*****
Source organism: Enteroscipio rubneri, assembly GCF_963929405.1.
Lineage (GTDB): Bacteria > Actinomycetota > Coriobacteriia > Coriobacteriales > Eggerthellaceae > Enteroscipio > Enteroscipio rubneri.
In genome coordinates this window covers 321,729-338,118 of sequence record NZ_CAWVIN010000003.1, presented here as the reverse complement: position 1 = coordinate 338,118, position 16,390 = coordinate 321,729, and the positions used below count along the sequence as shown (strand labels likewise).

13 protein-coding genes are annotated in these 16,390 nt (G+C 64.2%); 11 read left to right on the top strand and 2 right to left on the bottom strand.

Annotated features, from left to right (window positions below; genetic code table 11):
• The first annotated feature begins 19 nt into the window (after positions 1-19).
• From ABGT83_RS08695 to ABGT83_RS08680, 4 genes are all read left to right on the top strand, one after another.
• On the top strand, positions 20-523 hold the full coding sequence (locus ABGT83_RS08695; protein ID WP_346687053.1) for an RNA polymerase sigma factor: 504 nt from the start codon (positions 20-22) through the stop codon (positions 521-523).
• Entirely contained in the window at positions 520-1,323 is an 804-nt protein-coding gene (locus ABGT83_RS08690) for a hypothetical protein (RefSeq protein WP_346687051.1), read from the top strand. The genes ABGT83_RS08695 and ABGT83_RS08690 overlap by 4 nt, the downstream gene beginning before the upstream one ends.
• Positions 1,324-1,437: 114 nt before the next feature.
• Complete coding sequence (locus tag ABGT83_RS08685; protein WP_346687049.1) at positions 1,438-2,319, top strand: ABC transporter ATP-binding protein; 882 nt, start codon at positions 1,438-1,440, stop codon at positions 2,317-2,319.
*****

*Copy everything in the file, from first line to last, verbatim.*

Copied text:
Source organism: Enteroscipio rubneri, assembly GCF_963929405.1.
Lineage (GTDB): Bacteria > Actinomycetota > Coriobacteriia > Coriobacteriales > Eggerthellaceae > Enteroscipio > Enteroscipio rubneri.
In genome coordinates this window covers 321,729-338,118 of sequence record NZ_CAWVIN010000003.1, presented here as the reverse complement: position 1 = coordinate 338,118, position 16,390 = coordinate 321,729, and the positions used below count along the sequence as shown (strand labels likewise).

13 protein-coding genes are annotated in these 16,390 nt (G+C 64.2%); 11 read left to right on the top strand and 2 right to left on the bottom strand.

Annotated features, from left to right (window positions below; genetic code table 11):
• The first annotated feature begins 19 nt into the window (after positions 1-19).
• From ABGT83_RS08695 to ABGT83_RS08680, 4 genes are all read left to right on the top strand, one after another.
• On the top strand, positions 20-523 hold the full coding sequence (locus ABGT83_RS08695; protein ID WP_346687053.1) for an RNA polymerase sigma factor: 504 nt from the start codon (positions 20-22) through the stop codon (positions 521-523).
• Entirely contained in the window at positions 520-1,323 is an 804-nt protein-coding gene (locus ABGT83_RS08690) for a hypothetical protein (RefSeq protein WP_346687051.1), read from the top strand. The genes ABGT83_RS08695 and ABGT83_RS08690 overlap by 4 nt, the downstream gene beginning before the upstream one ends.
• Positions 1,324-1,437: 114 nt before the next feature.
• Complete coding sequence (locus tag ABGT83_RS08685; protein WP_346687049.1) at positions 1,438-2,319, top strand: ABC transporter ATP-binding protein; 882 nt, start codon at positions 1,438-1,440, stop codon at positions 2,317-2,319.